In February 2004 my wife and I spent several days in Venice with my parents. We booked an old Venetian apartment through a website called Venetian-Rentals that was lavishly furnished with old books and paintings. The plan for this trip was to get some fresh reference for me to do some new paintings of Italy.
On one particular day we checked out the fish market by the Rialto Bridge and I came across this amazing scene, full of life, movement and colour. After doing a 14” x 10” preparation study, I drew out the composition with a B pencil on some very rough Italian hand made paper from Fabriano, 28” x 20” which you can see in Stage 1.
For Stage 2, I applied a mix of yellow, cadmium yellow and lemon yellow to set the right base tones for the sheeting which protects the market from the elements. The brush used was a Stratford & York size 20.
Stage 3. Once the yellow areas had dried, I made a red mix of Vermillion Hue and Cadmium Red and began to apply it wet on wet on the floor area to re-create the effect of the red tarpaulin being reflected in the wet flooring. The heavily textured paper helped to keep this part of the painting loose and fresh. The tarpaulins were rendered wet on dry as I wanted to have their edges clearly defined.
Stage 4. This part of the painting is where I began to form the title in my mind, Rosso e Nero (red and black).
I made up three separate colours in saucers, Vandyke Brown, Payne’s Grey and Lamp Black and began to build up washes with these stronger colours for the floor areas. The background arches were picked out using the point of the number 20 Stratford and York brush.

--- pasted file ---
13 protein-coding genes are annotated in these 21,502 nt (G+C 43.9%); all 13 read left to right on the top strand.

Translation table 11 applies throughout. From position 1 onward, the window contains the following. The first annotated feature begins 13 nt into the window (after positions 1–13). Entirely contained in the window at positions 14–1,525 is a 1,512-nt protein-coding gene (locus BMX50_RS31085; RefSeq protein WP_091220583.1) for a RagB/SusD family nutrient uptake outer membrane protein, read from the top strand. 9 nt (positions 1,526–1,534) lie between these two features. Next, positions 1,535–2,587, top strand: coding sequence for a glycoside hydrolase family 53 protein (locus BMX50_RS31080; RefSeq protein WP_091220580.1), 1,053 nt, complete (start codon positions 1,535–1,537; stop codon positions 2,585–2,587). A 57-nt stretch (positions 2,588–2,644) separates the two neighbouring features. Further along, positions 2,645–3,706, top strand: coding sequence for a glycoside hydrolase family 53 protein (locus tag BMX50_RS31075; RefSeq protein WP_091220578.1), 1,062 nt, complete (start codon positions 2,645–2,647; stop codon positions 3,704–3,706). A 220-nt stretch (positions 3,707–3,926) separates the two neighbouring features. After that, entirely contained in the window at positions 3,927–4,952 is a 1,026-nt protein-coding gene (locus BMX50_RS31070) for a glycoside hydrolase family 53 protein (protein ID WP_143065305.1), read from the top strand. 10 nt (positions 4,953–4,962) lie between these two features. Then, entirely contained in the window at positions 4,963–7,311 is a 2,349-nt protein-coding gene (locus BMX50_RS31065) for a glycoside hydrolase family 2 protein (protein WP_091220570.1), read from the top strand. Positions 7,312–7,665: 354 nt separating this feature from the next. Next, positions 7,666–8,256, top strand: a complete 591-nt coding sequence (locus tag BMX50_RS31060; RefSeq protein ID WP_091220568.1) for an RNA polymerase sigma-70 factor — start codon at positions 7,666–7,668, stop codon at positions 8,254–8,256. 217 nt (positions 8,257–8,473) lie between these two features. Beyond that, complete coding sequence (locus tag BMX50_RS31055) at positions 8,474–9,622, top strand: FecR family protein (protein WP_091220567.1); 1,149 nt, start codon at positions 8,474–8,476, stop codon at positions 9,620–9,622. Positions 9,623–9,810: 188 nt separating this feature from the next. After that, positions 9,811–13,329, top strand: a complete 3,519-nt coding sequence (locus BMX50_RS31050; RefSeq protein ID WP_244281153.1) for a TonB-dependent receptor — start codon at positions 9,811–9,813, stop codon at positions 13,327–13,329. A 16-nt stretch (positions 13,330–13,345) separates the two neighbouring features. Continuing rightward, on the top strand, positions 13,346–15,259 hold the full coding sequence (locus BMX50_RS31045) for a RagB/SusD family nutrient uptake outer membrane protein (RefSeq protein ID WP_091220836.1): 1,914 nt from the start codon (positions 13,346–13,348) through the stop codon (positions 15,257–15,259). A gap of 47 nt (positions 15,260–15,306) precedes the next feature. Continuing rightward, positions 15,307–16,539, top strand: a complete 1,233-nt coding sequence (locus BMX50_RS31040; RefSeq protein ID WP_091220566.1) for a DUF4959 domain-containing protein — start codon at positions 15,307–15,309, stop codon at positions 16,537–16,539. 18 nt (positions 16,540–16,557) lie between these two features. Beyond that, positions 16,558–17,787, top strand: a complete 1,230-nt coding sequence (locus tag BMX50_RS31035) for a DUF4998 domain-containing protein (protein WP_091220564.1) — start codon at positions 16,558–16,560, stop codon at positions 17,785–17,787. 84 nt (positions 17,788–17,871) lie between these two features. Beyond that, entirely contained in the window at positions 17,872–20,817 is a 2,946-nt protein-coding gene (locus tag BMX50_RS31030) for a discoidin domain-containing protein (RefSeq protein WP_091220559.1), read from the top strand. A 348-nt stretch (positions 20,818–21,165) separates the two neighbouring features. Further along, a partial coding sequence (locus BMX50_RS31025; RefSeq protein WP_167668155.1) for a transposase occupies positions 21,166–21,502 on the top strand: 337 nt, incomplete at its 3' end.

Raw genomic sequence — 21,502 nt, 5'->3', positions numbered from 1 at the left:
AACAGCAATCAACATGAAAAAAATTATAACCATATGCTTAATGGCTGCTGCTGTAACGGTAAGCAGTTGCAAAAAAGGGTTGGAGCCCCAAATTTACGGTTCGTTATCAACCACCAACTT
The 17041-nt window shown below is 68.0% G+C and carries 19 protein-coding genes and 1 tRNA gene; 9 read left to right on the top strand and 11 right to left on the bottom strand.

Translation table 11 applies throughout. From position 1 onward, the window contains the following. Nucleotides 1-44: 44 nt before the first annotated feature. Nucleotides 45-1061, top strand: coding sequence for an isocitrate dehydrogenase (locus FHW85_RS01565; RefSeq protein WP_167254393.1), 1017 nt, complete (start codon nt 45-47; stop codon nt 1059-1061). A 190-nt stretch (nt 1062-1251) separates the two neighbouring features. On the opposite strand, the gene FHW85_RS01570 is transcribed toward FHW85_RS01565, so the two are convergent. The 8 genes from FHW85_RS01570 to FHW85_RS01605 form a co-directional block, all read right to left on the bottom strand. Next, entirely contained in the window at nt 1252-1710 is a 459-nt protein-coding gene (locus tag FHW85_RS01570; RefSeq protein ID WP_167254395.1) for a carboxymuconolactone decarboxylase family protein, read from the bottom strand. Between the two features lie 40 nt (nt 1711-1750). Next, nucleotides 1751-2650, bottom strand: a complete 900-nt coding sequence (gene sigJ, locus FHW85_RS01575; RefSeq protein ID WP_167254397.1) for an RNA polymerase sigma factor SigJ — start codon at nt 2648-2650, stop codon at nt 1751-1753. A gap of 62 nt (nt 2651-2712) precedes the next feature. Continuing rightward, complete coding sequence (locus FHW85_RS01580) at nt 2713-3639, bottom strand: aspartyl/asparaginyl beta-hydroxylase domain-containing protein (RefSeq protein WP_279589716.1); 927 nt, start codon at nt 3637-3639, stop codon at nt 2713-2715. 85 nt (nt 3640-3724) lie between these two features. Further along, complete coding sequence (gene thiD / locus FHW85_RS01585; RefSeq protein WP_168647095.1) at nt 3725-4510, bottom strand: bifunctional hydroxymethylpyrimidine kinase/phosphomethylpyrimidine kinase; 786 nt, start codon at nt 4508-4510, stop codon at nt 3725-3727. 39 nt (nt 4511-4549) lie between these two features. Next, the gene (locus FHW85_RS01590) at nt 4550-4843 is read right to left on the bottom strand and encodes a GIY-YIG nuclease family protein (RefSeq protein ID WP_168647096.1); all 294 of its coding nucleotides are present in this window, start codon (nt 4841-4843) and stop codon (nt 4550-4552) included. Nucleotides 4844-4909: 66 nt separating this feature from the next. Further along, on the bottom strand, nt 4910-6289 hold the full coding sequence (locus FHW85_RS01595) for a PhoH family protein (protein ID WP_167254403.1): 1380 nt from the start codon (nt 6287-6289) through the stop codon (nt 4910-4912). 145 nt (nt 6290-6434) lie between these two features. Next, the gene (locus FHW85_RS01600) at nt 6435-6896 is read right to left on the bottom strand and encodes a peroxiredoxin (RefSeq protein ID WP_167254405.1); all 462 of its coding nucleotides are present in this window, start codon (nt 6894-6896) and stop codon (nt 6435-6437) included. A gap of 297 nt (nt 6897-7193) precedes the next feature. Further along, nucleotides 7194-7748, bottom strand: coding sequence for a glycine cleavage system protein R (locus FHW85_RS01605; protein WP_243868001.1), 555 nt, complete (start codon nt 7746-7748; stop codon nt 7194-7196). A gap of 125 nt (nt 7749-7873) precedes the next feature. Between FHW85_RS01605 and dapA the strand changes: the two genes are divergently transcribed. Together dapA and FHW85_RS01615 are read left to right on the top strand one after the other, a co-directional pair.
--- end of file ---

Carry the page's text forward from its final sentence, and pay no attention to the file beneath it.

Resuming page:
Stage 5. Over the years I have spent hours observing and drawing people in urban settings. I have developed a style where it is possible to identify different individuals by their stance, gesture and movement.
I tend to draw with the brush for each figure rather than relying in lots of pencil work, but at the same time, I don’t get too involved in too much unnecessary detail. I want the figures to appear as though they are part of the painting and yet moving through the scene.
Stage 6. It was simply a matter of painting the figures that were going to bring the scene to life. The danger is to over work them and make them look too static, so it’s vital that the brush marks are kept simple and fresh.
Stage 7. The last few figures really helped to make this scene work. The older couple look typically Venetian, stolling around the various stalls, looking for the right piece of fish for their evening meal. Will it be risotto or pasta for their starter and how will they cook their main meal and with what vegetables? Building up the darker areas around the figures helps to add depth and substance to the overall scenario.
Stage 8. The final painting which was sold from my 20th anniversary exhibition in 2004 to some friends of ours which I’m pleased about, as I get to see the original every time we visit them.